#Shortstops: All-American Triple

Part of the SHORT STOPS series
Written by: Marisa Hernandez

The play is among the rarest of baseball rarities, no matter the league or era.

And on July 4, 1948, the Kenosha Comets of the AAGPBL wrote their names into history with three outs on one swing: A triple play.

During the sixth inning of the Kenosha vs. Grand Rapids contest that day, Comets fans “cheer[ed] the triumvirate of Captain Margaret Villa, shortstop”; Betty Fabac, second sacker, and Alice ‘Lefty’ Hohlmayer, first sacker, in a scintillating triple play maneuver illuminating defensive athletic skill comparable to the “immortal Tinker to Evers to Chance combination,” wrote McKenna, the Kenosha News sports editor.

Millie Deegan was on the mound for the Kenosha Comets, trying to hold on to her three-hitter.

But with runners on first and second, and no outs, and the threat of a Grand Rapids Chicks batting rally looming, tension was in the summer air.

Then, with the crack of Ruth Lessing’s bat a hard line fly destined for the outfield to score Connie Wisnewski and Inez Voyce.

Until, Villa rocketed back, “grabbed the fly with a back hand stab, and with perfect coordination and timing pegged the ball to Fabac at second while still whirling in the air; Wisnewski had a good lead for third and couldn’t get back to second.

After tagging the sack, Fabac fired deadly to Hohlmayer at first to trap Voyce who was far astray from the base.” wrote McKenna.

This astonishing triple play left the Chicks shocked, the crowd of 1,305 stunned, and finally emotions erupted regardless of what team fans supported because “realization struck that a unique development had been produced for the [AAGPBL] records.”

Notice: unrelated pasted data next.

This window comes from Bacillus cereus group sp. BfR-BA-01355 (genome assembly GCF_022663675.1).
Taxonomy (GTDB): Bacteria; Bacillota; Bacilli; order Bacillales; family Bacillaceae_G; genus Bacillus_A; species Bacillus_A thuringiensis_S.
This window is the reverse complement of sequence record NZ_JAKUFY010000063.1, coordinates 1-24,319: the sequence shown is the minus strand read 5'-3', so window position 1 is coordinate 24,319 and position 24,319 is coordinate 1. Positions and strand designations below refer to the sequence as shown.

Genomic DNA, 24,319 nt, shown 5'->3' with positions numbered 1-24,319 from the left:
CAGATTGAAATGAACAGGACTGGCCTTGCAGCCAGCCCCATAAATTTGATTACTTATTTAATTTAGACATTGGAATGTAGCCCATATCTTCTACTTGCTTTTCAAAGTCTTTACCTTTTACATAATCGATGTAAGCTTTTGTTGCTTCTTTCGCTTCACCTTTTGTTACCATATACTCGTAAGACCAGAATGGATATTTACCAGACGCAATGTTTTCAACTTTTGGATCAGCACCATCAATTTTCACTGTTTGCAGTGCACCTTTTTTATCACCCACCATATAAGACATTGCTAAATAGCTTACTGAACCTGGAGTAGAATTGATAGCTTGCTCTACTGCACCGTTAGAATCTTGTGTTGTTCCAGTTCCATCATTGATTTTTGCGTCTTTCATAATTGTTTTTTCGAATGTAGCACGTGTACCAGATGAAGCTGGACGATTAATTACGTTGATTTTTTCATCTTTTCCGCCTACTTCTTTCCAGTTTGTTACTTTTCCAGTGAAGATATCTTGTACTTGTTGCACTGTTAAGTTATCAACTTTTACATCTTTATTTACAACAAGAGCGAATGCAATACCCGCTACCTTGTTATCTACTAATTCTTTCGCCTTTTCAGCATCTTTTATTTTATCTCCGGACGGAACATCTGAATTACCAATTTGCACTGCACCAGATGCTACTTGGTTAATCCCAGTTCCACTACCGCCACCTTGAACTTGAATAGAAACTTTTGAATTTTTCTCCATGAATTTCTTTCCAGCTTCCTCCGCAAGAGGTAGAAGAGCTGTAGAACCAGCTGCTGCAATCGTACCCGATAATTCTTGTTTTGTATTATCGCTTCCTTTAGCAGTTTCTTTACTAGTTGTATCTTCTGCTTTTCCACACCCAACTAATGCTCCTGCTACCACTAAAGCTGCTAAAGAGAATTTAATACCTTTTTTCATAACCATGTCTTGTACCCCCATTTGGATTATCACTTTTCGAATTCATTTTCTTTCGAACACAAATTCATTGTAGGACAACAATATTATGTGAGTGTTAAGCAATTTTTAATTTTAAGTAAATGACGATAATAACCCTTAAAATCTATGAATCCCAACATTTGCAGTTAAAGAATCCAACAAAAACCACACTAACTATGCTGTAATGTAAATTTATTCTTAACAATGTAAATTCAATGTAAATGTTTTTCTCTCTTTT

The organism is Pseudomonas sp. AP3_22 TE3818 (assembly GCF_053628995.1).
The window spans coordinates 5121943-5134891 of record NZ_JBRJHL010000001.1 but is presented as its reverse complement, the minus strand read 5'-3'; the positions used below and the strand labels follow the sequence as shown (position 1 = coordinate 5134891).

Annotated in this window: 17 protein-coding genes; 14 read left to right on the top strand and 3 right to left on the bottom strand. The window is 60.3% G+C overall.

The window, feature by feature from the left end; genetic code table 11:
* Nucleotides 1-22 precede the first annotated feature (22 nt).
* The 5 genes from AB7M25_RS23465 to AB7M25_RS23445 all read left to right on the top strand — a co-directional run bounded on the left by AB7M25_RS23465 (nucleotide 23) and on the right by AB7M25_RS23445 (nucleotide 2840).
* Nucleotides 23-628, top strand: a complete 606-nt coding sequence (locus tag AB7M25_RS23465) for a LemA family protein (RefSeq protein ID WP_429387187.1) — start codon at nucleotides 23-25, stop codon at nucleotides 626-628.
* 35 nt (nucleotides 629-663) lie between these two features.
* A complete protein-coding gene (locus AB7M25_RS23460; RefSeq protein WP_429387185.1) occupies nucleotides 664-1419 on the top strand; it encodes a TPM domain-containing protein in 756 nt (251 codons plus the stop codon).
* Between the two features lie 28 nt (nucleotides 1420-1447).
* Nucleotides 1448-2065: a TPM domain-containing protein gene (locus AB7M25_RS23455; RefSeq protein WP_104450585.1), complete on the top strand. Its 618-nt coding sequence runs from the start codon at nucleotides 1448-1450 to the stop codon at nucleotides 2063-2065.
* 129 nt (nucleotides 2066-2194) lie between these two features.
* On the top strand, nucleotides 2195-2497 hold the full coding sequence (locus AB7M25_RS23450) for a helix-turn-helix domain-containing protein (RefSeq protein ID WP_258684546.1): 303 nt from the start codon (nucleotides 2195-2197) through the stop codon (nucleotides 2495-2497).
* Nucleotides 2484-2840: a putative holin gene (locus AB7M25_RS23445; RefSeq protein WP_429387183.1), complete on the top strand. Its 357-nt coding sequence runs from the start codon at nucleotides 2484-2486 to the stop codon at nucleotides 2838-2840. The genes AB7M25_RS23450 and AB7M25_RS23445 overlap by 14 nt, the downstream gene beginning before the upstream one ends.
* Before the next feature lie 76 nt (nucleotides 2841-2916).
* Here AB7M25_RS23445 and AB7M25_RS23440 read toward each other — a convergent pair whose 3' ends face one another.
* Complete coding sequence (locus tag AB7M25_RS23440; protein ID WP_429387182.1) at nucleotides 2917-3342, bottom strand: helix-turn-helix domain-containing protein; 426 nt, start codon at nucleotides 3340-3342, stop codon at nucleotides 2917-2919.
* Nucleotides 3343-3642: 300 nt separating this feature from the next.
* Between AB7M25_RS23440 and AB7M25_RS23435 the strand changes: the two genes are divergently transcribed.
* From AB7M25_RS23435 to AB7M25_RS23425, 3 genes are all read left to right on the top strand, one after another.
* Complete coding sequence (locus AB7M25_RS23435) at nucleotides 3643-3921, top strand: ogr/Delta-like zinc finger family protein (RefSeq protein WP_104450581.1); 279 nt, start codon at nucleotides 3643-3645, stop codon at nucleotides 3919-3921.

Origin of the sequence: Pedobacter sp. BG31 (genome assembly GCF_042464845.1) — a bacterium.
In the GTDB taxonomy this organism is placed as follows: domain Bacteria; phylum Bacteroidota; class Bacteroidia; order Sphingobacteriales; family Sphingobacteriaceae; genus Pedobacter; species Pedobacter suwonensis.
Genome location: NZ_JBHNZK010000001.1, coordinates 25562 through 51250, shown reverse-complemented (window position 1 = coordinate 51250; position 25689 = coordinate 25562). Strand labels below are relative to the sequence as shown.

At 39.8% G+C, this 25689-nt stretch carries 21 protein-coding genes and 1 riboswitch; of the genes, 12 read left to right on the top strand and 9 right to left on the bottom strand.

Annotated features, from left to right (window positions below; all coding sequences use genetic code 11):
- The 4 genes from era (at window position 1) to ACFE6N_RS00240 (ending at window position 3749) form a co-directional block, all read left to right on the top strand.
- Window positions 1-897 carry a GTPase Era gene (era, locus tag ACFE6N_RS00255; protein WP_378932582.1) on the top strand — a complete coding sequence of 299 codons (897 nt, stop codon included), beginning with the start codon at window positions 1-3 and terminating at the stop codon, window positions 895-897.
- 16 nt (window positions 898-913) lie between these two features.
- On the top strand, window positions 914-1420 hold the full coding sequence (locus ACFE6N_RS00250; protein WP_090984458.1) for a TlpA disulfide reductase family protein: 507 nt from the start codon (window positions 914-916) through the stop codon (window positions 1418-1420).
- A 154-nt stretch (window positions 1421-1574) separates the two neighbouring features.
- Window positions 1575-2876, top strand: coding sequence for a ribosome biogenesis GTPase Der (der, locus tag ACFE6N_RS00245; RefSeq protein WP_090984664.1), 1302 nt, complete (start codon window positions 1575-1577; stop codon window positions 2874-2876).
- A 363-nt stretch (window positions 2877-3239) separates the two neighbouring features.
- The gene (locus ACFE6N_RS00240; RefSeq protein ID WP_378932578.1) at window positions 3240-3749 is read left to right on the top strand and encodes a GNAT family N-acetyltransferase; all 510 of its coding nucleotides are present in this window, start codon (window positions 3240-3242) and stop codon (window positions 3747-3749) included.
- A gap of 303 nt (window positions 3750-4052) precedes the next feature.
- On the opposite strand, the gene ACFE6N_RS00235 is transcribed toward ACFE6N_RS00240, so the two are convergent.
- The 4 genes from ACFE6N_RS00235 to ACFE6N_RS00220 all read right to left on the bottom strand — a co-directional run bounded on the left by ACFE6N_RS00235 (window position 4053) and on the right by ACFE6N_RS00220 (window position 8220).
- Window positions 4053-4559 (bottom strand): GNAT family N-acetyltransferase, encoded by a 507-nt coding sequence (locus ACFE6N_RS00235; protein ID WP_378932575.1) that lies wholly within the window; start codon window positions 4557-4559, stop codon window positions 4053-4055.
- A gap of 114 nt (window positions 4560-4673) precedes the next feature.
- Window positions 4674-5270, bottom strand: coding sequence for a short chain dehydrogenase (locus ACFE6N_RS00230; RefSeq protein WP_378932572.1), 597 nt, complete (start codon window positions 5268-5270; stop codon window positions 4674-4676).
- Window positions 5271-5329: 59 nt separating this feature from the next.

Spectators marvel at the precision and rarity which results in a triple play.

But it’s Moneyball statisticians who can help us understand the TP phenomenon after the field’s excitement dust settles.

According to the Society for American Baseball Research (SABR), there have been 717 triple plays in Major League Baseball (MLB) since 1876.

This averages to approximately five TPs per season. Digging further into this statistical rarity, SABR counted a mere 57 MLB triple plays occurred between fielders positions 6-4-3 (shortstop to second baseman to first baseman) since 1876.

In comparison, the Chicks – with runners on first and second and no outs – had a 60.53 percent chance of scoring.

In honor of the AAGPBL’s 75th Anniversary, this headline ripped straight from the Kenosha (Wis.) Evening News in 1948, recently resurfaced from Audrey Wagner’s player scrapbook from the Hall of Fame Library.


Marisa Hernandez was a 2018 library intern the in the Hall of Fame’s Frank and Peggy Steele Internship Program for Youth Leadership Development.

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Part of the SHORT STOPS series